This fun, colourful graffiti seen in the King George V Park all last summer was created by a youth leader working with Barrow’s ‘Street2Life’ – the official name of the organisation usually known as The Barrow Youth Group. The youth leader who designed and painted the board is no longer working in the area and his graffiti has gone too – as is the nature of graffiti. Now the large board stand s white and available: just waiting for a new burst of creativity. It may look as though it was done with a few spray cans in half an hour but I was assured the amount of planning involved was massive. The Parish Council provided the paint! But what is the organisation ‘Street 2Life ‘ that gave birth to this wonderful example of public art?
Well, it’s a development from the Youth Outreach Group which has folded now. Yet the work it did was felt to be so important that this new group was begun to keep in contact with any young person who might welcome a bit of support. in the park in summer on a Tuesday evening between twenty and thirty under 18s gather to just hang out, play football or basketball, rounders or a game called Ten and sometimes even cook. But now it is winter so on Tuesdays between 5 and 7 pm they meet at the Methodist Hall. They come in small groups or ones and twos but once a critical mass has formed tend to do things together. They flow in and out. Like migratory birds they’re all inside for a bit, then all out sitting or standing by the wall, then back again. It’s fascinating!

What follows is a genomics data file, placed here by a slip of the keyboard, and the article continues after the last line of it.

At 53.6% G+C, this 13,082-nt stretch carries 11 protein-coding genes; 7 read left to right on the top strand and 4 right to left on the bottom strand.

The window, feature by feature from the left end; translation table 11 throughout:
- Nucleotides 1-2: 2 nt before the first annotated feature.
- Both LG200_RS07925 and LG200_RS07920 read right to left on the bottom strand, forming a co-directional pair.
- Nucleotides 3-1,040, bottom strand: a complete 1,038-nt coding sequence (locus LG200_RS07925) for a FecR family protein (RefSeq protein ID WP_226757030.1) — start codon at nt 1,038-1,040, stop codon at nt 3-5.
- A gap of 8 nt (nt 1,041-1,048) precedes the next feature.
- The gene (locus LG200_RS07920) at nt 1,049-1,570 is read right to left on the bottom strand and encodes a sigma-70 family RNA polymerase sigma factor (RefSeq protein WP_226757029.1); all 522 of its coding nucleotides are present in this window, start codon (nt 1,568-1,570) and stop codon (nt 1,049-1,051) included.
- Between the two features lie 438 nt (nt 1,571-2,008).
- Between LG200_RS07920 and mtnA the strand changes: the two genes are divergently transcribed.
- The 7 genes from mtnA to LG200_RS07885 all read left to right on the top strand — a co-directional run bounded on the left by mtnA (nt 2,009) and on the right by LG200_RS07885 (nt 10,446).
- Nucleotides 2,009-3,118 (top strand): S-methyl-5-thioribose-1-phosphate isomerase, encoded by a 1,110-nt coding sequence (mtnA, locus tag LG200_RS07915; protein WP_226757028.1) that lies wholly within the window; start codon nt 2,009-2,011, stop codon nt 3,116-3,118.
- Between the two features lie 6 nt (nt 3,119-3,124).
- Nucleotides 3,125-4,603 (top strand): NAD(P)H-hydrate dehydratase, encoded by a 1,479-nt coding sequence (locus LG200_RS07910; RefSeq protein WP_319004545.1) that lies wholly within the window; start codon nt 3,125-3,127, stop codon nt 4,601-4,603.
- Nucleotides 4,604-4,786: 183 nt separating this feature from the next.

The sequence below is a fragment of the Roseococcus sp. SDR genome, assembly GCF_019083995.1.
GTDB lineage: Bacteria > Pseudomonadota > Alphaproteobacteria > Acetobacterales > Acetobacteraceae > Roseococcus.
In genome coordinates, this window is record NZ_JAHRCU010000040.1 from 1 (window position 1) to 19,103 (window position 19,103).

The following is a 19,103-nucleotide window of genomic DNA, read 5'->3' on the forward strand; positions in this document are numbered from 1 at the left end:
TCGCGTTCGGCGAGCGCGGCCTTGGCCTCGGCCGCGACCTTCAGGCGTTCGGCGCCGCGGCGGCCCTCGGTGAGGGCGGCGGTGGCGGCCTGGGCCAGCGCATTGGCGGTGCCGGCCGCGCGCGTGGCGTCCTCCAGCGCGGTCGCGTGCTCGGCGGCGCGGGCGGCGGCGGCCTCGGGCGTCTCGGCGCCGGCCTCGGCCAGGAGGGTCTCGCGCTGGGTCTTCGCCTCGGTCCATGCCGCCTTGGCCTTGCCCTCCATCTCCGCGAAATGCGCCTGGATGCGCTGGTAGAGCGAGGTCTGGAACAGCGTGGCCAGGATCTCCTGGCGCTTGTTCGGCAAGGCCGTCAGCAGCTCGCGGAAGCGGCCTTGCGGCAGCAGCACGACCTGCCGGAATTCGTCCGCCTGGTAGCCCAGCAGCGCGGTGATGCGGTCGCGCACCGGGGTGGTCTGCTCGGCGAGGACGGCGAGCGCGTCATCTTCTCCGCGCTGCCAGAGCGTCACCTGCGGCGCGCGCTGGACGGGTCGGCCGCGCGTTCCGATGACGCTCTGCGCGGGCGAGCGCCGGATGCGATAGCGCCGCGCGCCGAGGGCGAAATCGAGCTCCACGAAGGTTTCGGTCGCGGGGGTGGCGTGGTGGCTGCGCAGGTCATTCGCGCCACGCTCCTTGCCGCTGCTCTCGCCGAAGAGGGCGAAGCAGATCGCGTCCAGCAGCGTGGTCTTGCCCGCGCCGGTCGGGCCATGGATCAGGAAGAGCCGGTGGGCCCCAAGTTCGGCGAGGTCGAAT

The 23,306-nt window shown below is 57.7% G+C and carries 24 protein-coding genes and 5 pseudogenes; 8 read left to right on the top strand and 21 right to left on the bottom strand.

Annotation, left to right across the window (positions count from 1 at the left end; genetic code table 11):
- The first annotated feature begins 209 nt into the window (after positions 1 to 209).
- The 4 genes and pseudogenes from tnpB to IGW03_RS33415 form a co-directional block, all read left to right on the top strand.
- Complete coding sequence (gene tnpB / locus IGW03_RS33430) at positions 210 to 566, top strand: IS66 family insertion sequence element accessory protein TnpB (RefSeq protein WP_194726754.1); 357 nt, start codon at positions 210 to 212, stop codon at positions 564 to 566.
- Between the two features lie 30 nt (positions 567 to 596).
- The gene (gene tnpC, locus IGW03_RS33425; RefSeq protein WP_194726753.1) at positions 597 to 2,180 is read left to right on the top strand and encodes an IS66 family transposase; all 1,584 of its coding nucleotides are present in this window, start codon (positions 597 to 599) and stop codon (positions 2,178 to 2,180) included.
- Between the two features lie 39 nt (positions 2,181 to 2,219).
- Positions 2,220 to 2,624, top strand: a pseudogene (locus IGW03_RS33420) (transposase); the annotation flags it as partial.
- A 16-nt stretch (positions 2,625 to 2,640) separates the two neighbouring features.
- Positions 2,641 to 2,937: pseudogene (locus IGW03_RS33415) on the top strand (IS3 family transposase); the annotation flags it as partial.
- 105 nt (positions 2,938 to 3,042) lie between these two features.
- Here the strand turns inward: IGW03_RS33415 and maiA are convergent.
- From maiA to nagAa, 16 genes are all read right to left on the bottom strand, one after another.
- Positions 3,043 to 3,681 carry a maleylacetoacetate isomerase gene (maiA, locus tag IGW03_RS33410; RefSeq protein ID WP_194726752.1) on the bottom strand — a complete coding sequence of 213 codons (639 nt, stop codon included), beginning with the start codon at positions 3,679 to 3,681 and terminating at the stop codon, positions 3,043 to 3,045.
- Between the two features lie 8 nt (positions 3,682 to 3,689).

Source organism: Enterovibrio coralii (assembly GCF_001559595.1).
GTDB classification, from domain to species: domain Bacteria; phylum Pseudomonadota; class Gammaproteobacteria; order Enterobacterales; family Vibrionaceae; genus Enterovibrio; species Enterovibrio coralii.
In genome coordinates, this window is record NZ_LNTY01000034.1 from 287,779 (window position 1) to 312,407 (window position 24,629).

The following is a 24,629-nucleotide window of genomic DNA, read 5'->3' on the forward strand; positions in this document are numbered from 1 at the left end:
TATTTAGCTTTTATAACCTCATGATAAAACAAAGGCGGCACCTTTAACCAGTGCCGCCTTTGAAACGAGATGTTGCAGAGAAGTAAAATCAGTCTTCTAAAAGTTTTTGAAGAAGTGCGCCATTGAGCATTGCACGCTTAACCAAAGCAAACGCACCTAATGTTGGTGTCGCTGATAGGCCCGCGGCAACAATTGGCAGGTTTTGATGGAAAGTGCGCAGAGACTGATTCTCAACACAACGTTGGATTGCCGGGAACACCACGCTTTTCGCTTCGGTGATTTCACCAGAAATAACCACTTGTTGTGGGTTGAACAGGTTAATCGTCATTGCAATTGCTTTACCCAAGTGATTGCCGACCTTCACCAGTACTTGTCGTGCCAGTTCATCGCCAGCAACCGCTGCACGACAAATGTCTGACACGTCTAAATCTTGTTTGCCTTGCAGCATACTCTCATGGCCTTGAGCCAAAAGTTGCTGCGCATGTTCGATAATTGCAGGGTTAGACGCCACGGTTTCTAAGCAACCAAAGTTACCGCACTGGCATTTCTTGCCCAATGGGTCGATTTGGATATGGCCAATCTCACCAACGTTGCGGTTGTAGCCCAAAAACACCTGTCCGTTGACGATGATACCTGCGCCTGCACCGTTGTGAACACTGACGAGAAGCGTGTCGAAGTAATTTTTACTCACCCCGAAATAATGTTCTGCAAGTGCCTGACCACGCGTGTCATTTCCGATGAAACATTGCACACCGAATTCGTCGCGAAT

Control is present but with a light touch. The youth leaders Bryan, Billy, Mark and Rachael keep a watchful eye on everything but know that if the Youth Group were to be as tightly structured as school then few would turn up. Numbers vary: far more in the summer, when there are holidays, than in the winter. However, in the cold months the teens usually have a choice of indoor activities: pool, bagatelle, table-football or ping-pong and there are free snacks and non-alcoholic cold drinks around. But most important of all they know it’s somewhere they can relax outside the home, meet their friends, and, if they feel the need, talk to adults who are not their parents. The youth team befriends them and tries to help them make the right choices. And they can talk about anything - not necessarily the serious issues such as drugs and alcohol but just the normal day to day worries associated with growing up such as lacking self-confidence or dating. The transition from childhood to adulthood can be tricky. The professional youth workers are well trained so parents know their children are in safe hands. Sometimes there are serious sessions on subjects such as the effect of drink on your ability to drive as a youth leader will bring in his ‘Beer Goggles’. When worn these give you the impression of drunkenness by distorting your vision and balance and make you realise how terribly dangerous it is to drink and drive. But more often help is given to members individually: youth leaders reacting to situations as they arise.
Street2Life is obviously a thriving village group but it doesn’t advertise itself much. “Why” I asked? “We don’t need to,” was the answer. “Word of mouth keeps new members coming. If you’re under 18 you’re welcome.”